Seneca students explore historic Japanese camp

<I>Contributed photo</I><BR>Students show articles of interest that they would like to include in the school museum.

SENECA - Seneca School students in grades 3-8 began this year's work on the Seneca History Project with a field trip to the south end of Silvies Valley for a glimpse into Hines Lumber Company history.

The Trout Creek Camp was established by the Edward Hines Lumber Company soon after the outbreak of WWII. In need of workers to fill the gaps left by men going to war and to meet the increased demand for lumber, company representatives approached Japanese citizens loyal to the United States who were incarcerated at the Tule Lake Segregation Center in California. Initially, five men were recruited.

When they arrived in Silvies Valley in 1943, they found a bunkhouse and a kitchen there for their use, and miles of poor railroad and fences to maintain. Frank Eki built a small cabin so he could send for his family; others followed suit.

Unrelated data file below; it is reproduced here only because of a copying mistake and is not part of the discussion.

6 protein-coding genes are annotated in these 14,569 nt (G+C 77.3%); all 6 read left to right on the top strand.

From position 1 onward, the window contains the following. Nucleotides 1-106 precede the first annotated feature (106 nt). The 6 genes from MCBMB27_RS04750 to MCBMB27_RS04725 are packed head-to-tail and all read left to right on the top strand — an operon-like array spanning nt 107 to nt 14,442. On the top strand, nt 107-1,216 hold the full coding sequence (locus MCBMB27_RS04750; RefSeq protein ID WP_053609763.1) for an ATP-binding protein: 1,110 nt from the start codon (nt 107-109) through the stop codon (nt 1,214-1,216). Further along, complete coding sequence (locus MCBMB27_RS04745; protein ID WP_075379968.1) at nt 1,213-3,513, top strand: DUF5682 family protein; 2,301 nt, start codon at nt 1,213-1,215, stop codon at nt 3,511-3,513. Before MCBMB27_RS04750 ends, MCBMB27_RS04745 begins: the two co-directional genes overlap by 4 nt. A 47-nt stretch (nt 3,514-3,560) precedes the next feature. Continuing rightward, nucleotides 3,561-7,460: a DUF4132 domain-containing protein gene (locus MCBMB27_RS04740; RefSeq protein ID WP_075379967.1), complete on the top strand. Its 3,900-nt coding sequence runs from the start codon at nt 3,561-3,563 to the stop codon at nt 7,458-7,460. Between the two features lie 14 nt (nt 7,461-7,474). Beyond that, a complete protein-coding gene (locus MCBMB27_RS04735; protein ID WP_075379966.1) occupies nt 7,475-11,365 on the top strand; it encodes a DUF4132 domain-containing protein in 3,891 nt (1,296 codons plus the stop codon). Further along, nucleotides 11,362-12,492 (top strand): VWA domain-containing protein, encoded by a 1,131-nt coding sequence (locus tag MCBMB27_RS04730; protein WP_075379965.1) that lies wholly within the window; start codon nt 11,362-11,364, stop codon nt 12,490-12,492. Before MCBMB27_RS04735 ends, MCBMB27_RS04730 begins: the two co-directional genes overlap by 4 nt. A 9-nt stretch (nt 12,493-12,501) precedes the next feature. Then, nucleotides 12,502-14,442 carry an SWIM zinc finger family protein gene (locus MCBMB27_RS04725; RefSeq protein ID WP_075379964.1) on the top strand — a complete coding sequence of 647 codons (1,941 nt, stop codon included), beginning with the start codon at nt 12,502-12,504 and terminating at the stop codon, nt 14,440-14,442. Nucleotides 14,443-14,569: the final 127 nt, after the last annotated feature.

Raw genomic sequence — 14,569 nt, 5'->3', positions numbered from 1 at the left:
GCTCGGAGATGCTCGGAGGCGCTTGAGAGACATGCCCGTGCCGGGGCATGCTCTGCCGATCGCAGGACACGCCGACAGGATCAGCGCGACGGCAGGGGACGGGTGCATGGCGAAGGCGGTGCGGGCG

Trout Creek Camp grew, and was eventually home to four families and several bachelors. The Eki family lived there for over twenty years until the camp closed.

Nothing much remains now except for the well and pump which supplied the water tower, piles of timbers and boards, some leftover rails, a shed filled with track maintenance parts, and a small building on skids.

The students were accompanied by Keith Schatz, who had been to the camp many times while it was still occupied, and learned from him how extensively the camp was laid out. The students collected several items of interest to add to their ever-growing school museum.

Keith Baltzor of the Silvies Valley Ranch guided the students to the site.

Students continued their research at the Four Rivers Cultural Museum in Ontario, which has an exhibit on the experiences of relocates in Japanese Internment Camps.

The story of the Trout Creek Camp, as told by Frank and Betty Eki, will be included in volume two of the Seneca School Oral History Project, to be published later this year. More about the Seneca History Project is on the Seneca Schools Foundation website, (www.senecakids.org).

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